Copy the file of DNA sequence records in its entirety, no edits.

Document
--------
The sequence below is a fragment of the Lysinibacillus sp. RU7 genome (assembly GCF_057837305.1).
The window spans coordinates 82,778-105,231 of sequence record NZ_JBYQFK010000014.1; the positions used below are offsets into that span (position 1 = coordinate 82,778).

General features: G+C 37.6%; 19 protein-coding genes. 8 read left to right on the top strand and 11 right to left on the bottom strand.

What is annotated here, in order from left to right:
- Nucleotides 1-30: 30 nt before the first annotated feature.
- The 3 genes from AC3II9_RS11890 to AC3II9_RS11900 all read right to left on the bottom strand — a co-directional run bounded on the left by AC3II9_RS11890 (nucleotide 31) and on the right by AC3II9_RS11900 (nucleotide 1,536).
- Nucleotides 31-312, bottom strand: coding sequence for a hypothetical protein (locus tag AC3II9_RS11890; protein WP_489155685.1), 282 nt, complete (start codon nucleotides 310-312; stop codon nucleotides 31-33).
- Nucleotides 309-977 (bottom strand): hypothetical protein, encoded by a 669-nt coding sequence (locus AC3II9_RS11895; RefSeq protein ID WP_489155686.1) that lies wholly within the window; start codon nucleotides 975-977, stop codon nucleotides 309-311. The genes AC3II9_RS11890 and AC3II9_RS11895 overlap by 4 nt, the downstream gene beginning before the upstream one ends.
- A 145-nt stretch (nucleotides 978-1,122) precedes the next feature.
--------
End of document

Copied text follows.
The sequence below is a fragment of the Lysinibacillus sp. RU7 genome (assembly GCF_057837305.1).
The window spans coordinates 82,778-105,231 of sequence record NZ_JBYQFK010000014.1; the positions used below are offsets into that span (position 1 = coordinate 82,778).

General features: G+C 37.6%; 19 protein-coding genes. 8 read left to right on the top strand and 11 right to left on the bottom strand.

What is annotated here, in order from left to right:
- Nucleotides 1-30: 30 nt before the first annotated feature.
- The 3 genes from AC3II9_RS11890 to AC3II9_RS11900 all read right to left on the bottom strand — a co-directional run bounded on the left by AC3II9_RS11890 (nucleotide 31) and on the right by AC3II9_RS11900 (nucleotide 1,536).
- Nucleotides 31-312, bottom strand: coding sequence for a hypothetical protein (locus tag AC3II9_RS11890; protein WP_489155685.1), 282 nt, complete (start codon nucleotides 310-312; stop codon nucleotides 31-33).
- Nucleotides 309-977 (bottom strand): hypothetical protein, encoded by a 669-nt coding sequence (locus AC3II9_RS11895; RefSeq protein ID WP_489155686.1) that lies wholly within the window; start codon nucleotides 975-977, stop codon nucleotides 309-311. The genes AC3II9_RS11890 and AC3II9_RS11895 overlap by 4 nt, the downstream gene beginning before the upstream one ends.
- A 145-nt stretch (nucleotides 978-1,122) precedes the next feature.